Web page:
Our division, he informs me, is understood to possess the chivalric and dashing qualities --which the people admire.
With all due respect, I suggested that dash was a good thing, doubtless, but steady, obstinate, well-directed fighting was better, and, in the end, would always succeed.
W. D. B., of the Commercial, Major McDowell, of Rousseau's staff, and Lieutenant Porter, called this afternoon.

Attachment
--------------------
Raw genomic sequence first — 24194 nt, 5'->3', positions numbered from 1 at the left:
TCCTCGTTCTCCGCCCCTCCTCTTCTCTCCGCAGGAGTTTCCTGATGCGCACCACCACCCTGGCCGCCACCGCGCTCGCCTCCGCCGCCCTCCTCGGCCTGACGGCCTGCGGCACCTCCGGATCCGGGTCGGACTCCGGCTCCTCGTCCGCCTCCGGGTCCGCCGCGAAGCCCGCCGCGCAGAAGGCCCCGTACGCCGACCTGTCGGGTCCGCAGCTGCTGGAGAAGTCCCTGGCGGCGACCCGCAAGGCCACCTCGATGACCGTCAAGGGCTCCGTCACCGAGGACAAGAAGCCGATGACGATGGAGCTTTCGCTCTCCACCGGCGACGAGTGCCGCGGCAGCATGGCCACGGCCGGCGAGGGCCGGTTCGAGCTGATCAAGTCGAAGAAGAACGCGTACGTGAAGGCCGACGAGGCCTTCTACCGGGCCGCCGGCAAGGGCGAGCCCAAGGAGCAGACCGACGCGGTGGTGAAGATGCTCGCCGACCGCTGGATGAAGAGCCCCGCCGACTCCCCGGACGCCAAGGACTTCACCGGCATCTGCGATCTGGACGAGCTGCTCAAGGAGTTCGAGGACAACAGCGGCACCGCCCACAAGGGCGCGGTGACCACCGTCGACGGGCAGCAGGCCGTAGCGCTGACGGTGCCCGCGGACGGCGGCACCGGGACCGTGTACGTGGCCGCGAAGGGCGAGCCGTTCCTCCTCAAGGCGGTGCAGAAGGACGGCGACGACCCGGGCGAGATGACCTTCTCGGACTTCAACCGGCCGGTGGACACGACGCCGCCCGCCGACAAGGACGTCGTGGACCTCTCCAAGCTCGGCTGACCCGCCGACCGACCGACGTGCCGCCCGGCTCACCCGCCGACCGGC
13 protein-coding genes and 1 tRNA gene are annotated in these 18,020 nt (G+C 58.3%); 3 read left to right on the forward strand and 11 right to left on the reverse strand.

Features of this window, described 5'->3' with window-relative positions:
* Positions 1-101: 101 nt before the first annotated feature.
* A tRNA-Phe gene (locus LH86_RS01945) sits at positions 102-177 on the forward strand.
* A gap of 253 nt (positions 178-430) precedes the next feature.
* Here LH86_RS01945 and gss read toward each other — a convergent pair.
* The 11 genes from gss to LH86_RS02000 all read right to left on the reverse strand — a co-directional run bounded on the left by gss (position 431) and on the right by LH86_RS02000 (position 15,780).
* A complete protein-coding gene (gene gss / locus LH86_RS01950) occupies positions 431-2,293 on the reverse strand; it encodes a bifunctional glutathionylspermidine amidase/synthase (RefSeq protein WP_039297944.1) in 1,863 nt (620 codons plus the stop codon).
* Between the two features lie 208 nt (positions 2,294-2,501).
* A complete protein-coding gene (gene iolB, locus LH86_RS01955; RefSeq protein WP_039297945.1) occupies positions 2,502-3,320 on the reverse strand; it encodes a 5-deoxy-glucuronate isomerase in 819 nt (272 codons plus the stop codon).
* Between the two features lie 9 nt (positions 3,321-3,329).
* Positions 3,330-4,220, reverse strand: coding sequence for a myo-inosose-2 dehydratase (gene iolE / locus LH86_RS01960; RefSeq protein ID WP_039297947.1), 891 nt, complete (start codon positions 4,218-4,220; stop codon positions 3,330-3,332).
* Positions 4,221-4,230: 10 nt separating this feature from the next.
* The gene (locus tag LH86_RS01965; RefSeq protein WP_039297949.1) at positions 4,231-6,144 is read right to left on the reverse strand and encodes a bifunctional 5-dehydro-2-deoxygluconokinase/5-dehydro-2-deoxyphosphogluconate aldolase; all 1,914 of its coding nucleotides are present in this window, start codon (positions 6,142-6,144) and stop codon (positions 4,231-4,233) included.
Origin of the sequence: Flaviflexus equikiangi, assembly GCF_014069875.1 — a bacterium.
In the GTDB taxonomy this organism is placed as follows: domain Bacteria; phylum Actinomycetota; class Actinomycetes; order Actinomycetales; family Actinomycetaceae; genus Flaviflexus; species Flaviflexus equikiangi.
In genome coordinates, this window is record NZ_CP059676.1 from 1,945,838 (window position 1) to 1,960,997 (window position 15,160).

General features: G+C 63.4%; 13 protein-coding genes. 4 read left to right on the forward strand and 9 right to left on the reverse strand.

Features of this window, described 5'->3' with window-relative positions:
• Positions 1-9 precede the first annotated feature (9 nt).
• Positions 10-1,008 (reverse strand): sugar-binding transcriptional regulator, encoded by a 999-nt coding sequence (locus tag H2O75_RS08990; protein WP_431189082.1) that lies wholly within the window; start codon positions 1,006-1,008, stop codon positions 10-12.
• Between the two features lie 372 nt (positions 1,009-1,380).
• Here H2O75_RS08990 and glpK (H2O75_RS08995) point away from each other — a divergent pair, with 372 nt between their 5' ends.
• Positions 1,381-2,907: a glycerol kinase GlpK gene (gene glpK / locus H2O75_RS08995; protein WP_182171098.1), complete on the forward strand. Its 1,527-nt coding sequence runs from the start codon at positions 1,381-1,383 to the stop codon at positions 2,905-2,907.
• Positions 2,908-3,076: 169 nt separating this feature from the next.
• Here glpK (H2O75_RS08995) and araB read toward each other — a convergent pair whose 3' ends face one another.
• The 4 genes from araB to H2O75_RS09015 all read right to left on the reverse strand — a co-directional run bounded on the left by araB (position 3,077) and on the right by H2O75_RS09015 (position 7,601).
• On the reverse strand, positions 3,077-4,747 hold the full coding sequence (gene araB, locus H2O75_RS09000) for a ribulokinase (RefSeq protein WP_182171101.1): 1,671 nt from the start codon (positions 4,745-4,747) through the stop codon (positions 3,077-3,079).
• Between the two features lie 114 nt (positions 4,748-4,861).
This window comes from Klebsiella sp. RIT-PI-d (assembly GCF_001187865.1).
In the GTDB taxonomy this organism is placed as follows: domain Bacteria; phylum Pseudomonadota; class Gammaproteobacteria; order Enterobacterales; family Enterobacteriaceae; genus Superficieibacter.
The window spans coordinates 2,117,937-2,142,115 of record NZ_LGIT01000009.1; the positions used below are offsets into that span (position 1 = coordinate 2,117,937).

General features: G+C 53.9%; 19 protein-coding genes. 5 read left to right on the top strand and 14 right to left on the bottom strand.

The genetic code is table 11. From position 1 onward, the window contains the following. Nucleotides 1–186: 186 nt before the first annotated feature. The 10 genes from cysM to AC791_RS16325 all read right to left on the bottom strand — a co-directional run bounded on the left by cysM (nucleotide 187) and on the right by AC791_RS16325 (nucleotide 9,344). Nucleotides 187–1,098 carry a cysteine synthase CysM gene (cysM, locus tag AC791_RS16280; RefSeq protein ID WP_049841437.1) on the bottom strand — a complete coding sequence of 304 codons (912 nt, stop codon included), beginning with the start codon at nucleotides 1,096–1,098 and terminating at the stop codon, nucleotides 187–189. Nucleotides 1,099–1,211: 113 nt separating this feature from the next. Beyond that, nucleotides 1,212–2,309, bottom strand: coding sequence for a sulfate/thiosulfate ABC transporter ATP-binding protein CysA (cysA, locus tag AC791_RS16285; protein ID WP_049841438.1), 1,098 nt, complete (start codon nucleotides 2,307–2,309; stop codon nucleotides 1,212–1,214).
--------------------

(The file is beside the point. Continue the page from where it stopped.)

My report of the operations of my brigade at Stone river was referred to. Bickham thought it did not do justice to my command, and I have no doubt it is a sorry affair, compared with the elaborate reports of many others.
The historian who accepts these reports as reliable, and permits himself to be guided by then through all the windings of a five-days' battle, with the expectation of finally allotting to each one of forty brigades the proper credit, will probably not be successful.
My report was called for late one evening, written hastily, without having before me t